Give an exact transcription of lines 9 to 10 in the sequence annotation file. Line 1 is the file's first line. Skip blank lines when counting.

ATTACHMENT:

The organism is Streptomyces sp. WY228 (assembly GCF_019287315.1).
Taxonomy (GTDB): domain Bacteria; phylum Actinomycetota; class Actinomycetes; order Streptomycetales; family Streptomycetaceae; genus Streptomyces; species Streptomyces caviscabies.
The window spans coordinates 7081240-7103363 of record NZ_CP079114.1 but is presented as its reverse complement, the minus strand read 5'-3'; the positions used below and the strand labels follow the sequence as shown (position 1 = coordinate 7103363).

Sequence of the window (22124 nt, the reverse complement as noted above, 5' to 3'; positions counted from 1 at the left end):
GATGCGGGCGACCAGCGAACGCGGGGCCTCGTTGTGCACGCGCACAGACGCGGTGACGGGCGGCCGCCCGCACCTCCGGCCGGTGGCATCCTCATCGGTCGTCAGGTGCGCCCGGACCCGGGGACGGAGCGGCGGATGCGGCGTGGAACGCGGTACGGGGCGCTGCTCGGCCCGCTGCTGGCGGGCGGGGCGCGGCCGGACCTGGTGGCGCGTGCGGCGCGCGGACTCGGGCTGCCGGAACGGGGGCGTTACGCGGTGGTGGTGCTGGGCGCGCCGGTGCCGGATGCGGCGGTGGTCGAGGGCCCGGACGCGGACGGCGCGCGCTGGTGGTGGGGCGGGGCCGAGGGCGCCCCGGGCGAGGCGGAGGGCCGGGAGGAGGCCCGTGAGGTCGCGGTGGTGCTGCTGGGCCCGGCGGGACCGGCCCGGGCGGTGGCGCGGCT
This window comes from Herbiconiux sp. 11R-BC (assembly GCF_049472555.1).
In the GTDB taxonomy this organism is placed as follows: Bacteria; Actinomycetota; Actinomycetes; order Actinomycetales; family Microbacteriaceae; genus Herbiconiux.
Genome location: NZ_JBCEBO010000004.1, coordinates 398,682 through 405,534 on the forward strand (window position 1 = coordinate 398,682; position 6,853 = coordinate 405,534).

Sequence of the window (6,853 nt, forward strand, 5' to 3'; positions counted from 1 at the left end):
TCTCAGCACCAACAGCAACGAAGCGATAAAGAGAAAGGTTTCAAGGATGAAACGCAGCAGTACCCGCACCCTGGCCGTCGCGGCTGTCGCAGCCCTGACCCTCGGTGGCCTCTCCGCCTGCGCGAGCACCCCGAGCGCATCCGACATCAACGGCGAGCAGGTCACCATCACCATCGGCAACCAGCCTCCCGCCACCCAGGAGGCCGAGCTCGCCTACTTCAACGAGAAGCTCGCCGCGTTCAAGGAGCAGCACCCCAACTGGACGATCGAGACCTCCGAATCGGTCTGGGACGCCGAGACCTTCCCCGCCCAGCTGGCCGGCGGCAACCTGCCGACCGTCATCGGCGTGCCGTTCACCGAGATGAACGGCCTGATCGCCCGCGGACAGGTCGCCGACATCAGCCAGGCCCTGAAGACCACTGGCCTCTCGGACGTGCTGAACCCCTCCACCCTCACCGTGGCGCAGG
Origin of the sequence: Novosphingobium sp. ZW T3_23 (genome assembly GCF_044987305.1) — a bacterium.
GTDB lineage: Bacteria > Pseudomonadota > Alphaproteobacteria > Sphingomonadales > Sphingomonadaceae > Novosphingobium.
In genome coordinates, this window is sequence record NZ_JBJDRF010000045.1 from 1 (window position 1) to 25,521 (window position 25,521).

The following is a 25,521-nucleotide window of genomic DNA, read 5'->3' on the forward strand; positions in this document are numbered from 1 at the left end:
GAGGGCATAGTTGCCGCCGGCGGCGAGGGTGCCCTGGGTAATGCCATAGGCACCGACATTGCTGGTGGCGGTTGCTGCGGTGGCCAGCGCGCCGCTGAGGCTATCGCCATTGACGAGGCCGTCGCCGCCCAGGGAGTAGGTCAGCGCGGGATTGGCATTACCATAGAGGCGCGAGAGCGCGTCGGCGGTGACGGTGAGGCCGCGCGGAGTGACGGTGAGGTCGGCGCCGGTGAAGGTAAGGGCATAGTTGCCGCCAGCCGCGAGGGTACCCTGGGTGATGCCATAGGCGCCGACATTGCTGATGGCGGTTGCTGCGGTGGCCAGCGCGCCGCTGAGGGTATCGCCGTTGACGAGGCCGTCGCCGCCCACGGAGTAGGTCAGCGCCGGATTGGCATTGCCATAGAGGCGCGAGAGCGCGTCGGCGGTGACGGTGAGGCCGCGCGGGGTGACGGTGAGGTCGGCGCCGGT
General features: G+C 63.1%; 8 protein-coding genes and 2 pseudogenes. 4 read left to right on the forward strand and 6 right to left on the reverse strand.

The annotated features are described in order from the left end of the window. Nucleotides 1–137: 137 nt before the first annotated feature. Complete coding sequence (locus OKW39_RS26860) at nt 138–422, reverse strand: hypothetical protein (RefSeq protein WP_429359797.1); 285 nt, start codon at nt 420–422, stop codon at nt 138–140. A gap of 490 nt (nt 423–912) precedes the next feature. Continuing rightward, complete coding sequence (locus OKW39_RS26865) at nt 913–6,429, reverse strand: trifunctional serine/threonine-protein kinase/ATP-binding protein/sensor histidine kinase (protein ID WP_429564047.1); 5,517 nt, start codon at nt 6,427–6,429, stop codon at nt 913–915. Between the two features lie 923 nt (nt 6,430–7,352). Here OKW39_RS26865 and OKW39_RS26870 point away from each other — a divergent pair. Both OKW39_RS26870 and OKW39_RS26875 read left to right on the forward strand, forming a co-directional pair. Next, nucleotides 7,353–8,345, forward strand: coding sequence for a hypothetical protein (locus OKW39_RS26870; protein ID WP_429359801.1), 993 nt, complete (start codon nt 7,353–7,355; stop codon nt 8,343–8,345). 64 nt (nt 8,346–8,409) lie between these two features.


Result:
Sequence of the window (6,853 nt, forward strand, 5' to 3'; positions counted from 1 at the left end):
TCTCAGCACCAACAGCAACGAAGCGATAAAGAGAAAGGTTTCAAGGATGAAACGCAGCAGTACCCGCACCCTGGCCGTCGCGGCTGTCGCAGCCCTGACCCTCGGTGGCCTCTCCGCCTGCGCGAGCACCCCGAGCGCATCCGACATCAACGGCGAGCAGGTCACCATCACCATCGGCAACCAGCCTCCCGCCACCCAGGAGGCCGAGCTCGCCTACTTCAACGAGAAGCTCGCCGCGTTCAAGGAGCAGCACCCCAACTGGACGATCGAGACCTCCGAATCGGTCTGGGACGCCGAGACCTTCCCCGCCCAGCTGGCCGGCGGCAACCTGCCGACCGTCATCGGCGTGCCGTTCACCGAGATGAACGGCCTGATCGCCCGCGGACAGGTCGCCGACATCAGCCAGGCCCTGAAGACCACTGGCCTCTCGGACGTGCTGAACCCCTCCACCCTCACCGTGGCGCAGG